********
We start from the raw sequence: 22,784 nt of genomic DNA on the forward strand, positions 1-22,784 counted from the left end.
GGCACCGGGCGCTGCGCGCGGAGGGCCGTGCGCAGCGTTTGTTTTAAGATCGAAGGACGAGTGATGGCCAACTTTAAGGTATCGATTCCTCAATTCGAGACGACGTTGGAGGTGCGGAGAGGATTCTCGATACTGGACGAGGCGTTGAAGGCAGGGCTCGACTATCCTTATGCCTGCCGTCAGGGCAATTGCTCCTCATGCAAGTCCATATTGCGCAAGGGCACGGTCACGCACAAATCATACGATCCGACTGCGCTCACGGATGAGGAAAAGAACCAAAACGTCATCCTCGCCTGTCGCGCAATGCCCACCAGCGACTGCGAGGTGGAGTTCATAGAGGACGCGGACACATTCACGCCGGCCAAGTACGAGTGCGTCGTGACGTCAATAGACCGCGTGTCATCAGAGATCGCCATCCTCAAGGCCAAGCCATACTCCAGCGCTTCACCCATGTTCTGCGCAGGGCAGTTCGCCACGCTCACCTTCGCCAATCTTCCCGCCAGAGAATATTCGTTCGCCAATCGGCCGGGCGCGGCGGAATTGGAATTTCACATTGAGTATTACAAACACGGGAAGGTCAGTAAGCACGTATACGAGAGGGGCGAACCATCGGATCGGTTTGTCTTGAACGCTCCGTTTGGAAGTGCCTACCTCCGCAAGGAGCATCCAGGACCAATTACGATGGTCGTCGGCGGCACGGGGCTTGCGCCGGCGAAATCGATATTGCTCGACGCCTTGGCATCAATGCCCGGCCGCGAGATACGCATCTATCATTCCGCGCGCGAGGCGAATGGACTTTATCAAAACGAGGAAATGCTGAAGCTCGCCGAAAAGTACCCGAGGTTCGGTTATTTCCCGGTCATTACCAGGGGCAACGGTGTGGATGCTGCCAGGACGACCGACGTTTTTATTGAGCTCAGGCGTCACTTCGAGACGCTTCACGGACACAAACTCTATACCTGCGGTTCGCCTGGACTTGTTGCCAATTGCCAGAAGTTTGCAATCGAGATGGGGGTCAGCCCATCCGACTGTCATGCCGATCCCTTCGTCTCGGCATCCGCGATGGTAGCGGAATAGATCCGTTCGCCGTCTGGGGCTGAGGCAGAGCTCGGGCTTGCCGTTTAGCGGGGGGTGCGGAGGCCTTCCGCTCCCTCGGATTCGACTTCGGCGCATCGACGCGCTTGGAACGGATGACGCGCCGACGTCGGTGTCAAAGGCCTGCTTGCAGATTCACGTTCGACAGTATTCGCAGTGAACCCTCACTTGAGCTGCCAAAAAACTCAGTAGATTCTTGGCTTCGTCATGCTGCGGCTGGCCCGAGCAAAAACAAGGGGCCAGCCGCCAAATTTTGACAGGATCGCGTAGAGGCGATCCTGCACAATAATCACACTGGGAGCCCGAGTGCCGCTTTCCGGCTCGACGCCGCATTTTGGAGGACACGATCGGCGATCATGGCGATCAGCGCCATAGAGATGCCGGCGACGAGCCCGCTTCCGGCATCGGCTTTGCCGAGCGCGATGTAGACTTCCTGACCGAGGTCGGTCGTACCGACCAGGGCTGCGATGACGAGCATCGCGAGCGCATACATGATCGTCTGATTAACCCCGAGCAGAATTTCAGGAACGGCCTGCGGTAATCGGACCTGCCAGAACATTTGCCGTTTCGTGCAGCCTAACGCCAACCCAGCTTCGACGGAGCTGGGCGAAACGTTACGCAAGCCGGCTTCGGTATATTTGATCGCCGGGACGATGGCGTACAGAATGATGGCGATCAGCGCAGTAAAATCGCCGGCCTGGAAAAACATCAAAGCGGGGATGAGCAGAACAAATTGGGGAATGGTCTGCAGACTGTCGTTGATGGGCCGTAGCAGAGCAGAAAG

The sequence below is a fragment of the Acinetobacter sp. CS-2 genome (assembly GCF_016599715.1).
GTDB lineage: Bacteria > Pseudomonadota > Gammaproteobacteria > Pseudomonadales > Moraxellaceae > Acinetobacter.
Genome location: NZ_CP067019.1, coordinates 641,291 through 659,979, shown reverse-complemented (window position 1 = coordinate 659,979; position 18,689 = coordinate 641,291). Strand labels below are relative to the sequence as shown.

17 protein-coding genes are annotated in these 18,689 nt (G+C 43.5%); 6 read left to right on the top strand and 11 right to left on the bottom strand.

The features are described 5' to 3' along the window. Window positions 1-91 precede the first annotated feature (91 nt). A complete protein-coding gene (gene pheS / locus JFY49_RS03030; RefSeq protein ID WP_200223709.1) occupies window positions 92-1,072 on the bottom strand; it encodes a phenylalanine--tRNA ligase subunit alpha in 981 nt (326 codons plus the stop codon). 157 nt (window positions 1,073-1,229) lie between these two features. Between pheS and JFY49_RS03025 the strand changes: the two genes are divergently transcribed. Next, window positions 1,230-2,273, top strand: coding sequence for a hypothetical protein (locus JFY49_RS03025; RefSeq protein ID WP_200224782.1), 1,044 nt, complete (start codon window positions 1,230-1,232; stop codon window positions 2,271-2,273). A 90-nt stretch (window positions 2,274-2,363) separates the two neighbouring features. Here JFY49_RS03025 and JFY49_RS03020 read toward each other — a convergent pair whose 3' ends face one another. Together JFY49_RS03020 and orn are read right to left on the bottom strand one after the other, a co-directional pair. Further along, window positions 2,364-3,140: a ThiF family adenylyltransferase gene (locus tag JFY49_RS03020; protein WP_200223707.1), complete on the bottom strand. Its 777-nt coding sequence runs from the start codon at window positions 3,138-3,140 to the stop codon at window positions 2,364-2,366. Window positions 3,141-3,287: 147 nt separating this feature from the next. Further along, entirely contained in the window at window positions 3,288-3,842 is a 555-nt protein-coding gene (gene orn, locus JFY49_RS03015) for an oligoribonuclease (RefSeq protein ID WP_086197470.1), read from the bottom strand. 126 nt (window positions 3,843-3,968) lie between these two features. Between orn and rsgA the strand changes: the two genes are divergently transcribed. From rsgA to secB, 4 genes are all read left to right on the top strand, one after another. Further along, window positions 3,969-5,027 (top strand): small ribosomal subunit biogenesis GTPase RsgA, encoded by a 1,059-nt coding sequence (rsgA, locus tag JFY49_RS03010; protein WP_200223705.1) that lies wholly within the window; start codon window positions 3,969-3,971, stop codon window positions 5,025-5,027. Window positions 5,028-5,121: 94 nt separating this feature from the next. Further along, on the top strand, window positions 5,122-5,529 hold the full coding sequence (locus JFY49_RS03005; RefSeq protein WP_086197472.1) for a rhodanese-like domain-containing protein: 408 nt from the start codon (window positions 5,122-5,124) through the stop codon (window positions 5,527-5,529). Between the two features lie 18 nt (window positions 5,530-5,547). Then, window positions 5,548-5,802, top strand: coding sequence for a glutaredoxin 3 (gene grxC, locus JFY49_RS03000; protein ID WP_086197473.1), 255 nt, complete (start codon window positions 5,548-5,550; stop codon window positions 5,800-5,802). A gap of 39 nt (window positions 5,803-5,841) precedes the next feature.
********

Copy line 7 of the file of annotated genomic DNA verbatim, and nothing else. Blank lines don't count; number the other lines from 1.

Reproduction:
The features are described 5' to 3' along the window. Window positions 1-91 precede the first annotated feature (91 nt). A complete protein-coding gene (gene pheS / locus JFY49_RS03030; RefSeq protein ID WP_200223709.1) occupies window positions 92-1,072 on the bottom strand; it encodes a phenylalanine--tRNA ligase subunit alpha in 981 nt (326 codons plus the stop codon). 157 nt (window positions 1,073-1,229) lie between these two features. Between pheS and JFY49_RS03025 the strand changes: the two genes are divergently transcribed. Next, window positions 1,230-2,273, top strand: coding sequence for a hypothetical protein (locus JFY49_RS03025; RefSeq protein ID WP_200224782.1), 1,044 nt, complete (start codon window positions 1,230-1,232; stop codon window positions 2,271-2,273). A 90-nt stretch (window positions 2,274-2,363) separates the two neighbouring features. Here JFY49_RS03025 and JFY49_RS03020 read toward each other — a convergent pair whose 3' ends face one another. Together JFY49_RS03020 and orn are read right to left on the bottom strand one after the other, a co-directional pair. Further along, window positions 2,364-3,140: a ThiF family adenylyltransferase gene (locus tag JFY49_RS03020; protein WP_200223707.1), complete on the bottom strand. Its 777-nt coding sequence runs from the start codon at window positions 3,138-3,140 to the stop codon at window positions 2,364-2,366. Window positions 3,141-3,287: 147 nt separating this feature from the next. Further along, entirely contained in the window at window positions 3,288-3,842 is a 555-nt protein-coding gene (gene orn, locus JFY49_RS03015) for an oligoribonuclease (RefSeq protein ID WP_086197470.1), read from the bottom strand. 126 nt (window positions 3,843-3,968) lie between these two features. Between orn and rsgA the strand changes: the two genes are divergently transcribed. From rsgA to secB, 4 genes are all read left to right on the top strand, one after another. Further along, window positions 3,969-5,027 (top strand): small ribosomal subunit biogenesis GTPase RsgA, encoded by a 1,059-nt coding sequence (rsgA, locus tag JFY49_RS03010; protein WP_200223705.1) that lies wholly within the window; start codon window positions 3,969-3,971, stop codon window positions 5,025-5,027. Window positions 5,028-5,121: 94 nt separating this feature from the next. Further along, on the top strand, window positions 5,122-5,529 hold the full coding sequence (locus JFY49_RS03005; RefSeq protein WP_086197472.1) for a rhodanese-like domain-containing protein: 408 nt from the start codon (window positions 5,122-5,124) through the stop codon (window positions 5,527-5,529). Between the two features lie 18 nt (window positions 5,530-5,547). Then, window positions 5,548-5,802, top strand: coding sequence for a glutaredoxin 3 (gene grxC, locus JFY49_RS03000; protein ID WP_086197473.1), 255 nt, complete (start codon window positions 5,548-5,550; stop codon window positions 5,800-5,802). A gap of 39 nt (window positions 5,803-5,841) precedes the next feature.